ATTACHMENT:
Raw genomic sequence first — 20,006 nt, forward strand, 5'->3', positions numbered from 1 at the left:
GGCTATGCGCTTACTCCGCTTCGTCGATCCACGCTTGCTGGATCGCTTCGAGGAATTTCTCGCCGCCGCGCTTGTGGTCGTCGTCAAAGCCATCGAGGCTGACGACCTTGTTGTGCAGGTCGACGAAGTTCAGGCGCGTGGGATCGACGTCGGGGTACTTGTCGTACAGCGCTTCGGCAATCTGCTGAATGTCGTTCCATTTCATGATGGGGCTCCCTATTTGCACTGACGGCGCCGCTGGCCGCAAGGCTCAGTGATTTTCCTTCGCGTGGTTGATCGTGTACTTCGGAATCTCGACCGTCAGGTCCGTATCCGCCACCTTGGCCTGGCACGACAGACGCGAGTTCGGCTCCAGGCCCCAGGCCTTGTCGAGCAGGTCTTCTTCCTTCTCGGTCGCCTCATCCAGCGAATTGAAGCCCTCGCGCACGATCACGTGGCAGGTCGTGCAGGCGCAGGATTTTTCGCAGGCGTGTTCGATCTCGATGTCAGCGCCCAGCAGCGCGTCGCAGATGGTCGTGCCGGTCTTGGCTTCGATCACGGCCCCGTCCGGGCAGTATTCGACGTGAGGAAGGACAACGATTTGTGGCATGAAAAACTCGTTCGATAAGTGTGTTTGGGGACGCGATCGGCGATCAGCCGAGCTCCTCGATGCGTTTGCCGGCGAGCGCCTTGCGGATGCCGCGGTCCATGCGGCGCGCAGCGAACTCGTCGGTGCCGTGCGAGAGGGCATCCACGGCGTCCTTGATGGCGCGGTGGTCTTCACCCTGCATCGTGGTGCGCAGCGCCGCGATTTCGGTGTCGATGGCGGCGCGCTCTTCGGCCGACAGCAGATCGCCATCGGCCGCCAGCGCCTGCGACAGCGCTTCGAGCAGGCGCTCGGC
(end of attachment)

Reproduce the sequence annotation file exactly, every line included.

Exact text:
Raw genomic sequence first — 20,006 nt, forward strand, 5'->3', positions numbered from 1 at the left:
GGCTATGCGCTTACTCCGCTTCGTCGATCCACGCTTGCTGGATCGCTTCGAGGAATTTCTCGCCGCCGCGCTTGTGGTCGTCGTCAAAGCCATCGAGGCTGACGACCTTGTTGTGCAGGTCGACGAAGTTCAGGCGCGTGGGATCGACGTCGGGGTACTTGTCGTACAGCGCTTCGGCAATCTGCTGAATGTCGTTCCATTTCATGATGGGGCTCCCTATTTGCACTGACGGCGCCGCTGGCCGCAAGGCTCAGTGATTTTCCTTCGCGTGGTTGATCGTGTACTTCGGAATCTCGACCGTCAGGTCCGTATCCGCCACCTTGGCCTGGCACGACAGACGCGAGTTCGGCTCCAGGCCCCAGGCCTTGTCGAGCAGGTCTTCTTCCTTCTCGGTCGCCTCATCCAGCGAATTGAAGCCCTCGCGCACGATCACGTGGCAGGTCGTGCAGGCGCAGGATTTTTCGCAGGCGTGTTCGATCTCGATGTCAGCGCCCAGCAGCGCGTCGCAGATGGTCGTGCCGGTCTTGGCTTCGATCACGGCCCCGTCCGGGCAGTATTCGACGTGAGGAAGGACAACGATTTGTGGCATGAAAAACTCGTTCGATAAGTGTGTTTGGGGACGCGATCGGCGATCAGCCGAGCTCCTCGATGCGTTTGCCGGCGAGCGCCTTGCGGATGCCGCGGTCCATGCGGCGCGCAGCGAACTCGTCGGTGCCGTGCGAGAGGGCATCCACGGCGTCCTTGATGGCGCGGTGGTCTTCACCCTGCATCGTGGTGCGCAGCGCCGCGATTTCGGTGTCGATGGCGGCGCGCTCTTCGGCCGACAGCAGATCGCCATCGGCCGCCAGCGCCTGCGACAGCGCTTCGAGCAGGCGCTCGGC